• Execute database queries
  • Retrieve or insert records from or into the database
  • Update or delete records 
  • Create databases, new tables, stored procedures, or views
  • Set or grant permission or privileges on views, procedures, and
    tables. 

One of the strongest SQL selling points is in the communication language. Many
programs use languages that may not be easy to understand, especially for
beginners. SQL uses simple English words for database interactions. You will
notice this in the different commands to achieve the task above, including:-

  • COUNT() lets you know the number of rows in the table.
  • SUM to get the numerical sum in a column
  • SELECT and FROM look at the columns you wish to select and
    tables to query data from. 
  • DISTINCT is the command to view unique column values. You can, for
    instance, view purchases from a database of transactions.
  • WHERE filters row that match specific conditions. 
  • ORDER BY allows for the sorting of columns numerically or
    alphabetically,

Other basic commands are CREATE UPDATE, CREATE TABLE,
INSERT INTO, DELETE, and DROP.  

Don’t let the simple English words fool you, though. The commands are capable
of analyzing very complex data analytics jobs. That frees data analysts from
sitting through intense programming courses to grasp the advanced coding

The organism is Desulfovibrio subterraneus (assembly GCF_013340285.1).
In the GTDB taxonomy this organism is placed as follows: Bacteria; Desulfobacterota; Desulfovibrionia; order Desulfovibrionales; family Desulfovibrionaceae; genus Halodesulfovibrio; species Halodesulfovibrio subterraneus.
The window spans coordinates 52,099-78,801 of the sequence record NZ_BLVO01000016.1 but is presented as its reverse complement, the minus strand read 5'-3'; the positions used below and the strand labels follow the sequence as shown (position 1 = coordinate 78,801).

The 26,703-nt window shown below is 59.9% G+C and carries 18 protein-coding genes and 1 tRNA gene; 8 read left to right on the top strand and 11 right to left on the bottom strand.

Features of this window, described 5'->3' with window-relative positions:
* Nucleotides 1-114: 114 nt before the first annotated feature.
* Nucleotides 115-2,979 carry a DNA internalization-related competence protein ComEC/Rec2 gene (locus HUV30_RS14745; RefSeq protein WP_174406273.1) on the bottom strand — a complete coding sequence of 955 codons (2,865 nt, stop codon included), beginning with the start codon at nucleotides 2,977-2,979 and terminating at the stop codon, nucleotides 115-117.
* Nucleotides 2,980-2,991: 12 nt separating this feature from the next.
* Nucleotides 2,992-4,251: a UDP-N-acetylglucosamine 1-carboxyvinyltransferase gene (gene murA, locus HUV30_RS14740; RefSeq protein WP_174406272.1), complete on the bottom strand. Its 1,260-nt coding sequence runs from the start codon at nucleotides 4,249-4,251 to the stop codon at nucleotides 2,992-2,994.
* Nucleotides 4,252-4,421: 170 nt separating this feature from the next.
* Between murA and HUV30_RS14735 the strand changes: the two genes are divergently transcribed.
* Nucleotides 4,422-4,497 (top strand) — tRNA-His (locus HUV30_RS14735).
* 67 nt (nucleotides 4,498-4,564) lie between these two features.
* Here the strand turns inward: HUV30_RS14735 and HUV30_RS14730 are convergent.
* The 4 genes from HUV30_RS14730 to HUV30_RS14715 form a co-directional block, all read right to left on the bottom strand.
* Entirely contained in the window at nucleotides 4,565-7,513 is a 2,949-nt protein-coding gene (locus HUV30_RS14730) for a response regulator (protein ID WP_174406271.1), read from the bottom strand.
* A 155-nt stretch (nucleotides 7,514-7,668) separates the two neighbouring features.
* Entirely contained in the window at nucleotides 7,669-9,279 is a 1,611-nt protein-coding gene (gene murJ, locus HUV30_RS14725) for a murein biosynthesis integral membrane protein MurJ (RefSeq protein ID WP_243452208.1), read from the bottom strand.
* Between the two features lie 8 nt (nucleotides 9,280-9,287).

language. 

SQL allows for the creation of proprietary tools. As we stated above, one of
the forerunners was Oracle with Oracle V2. Since then, a host of others have
come into the market, with one of the most popular being MySQL, an open-source
system that is one of the best for beginners. It is a fantastic tool for
back-end web application data. Others are PostgreSQL and Microsoft
Access.  

Notable Cons of SQL

It would be unfair to complete the article without pointing out some SQL
shortcomings. One that repeatedly comes up is the interface. The interface
allows users to input queries into the database without having to use the
query language. Although the program is easy to learn, getting used to the
interface may be challenging at first.  It can, for example, be difficult
to remember specific syntax or commands from the query language.

A standardized database scheme can make it quite difficult to modify or alter.
You must follow the set schema when adding data to the columns or rows within
the linked tables. Whether, indeed, this is a disadvantage may be
debatable. 

The limits are in place to ensure data integrity and consistency. It also
provides a way to ensure compliance and security when dealing with large
amounts of data. 

Scaling the databases means increasing the CPU, RAM, or
SSD. The other alternative is to migrate to larger ones which will
drive up the cost. The same applies to the constant updates to ensure you have
access to the latest technologies. You must keep up with maintenance which can
be time and cash-intensive. 

Final Thoughts

The popularity of SQL for data analysis continues to grow despite being around
for so many years. Managing data is a major challenge for many organizations.
Yet, analysis is critical because the insights are essential for decision
making. 

SQL provides all the functionalities without the complex coding or programming
language. It is not hard to use, and you get tools to analyze, update, create
tables/databases, edit data, and more. Save time and money that would go into
manual data analysis with SQL.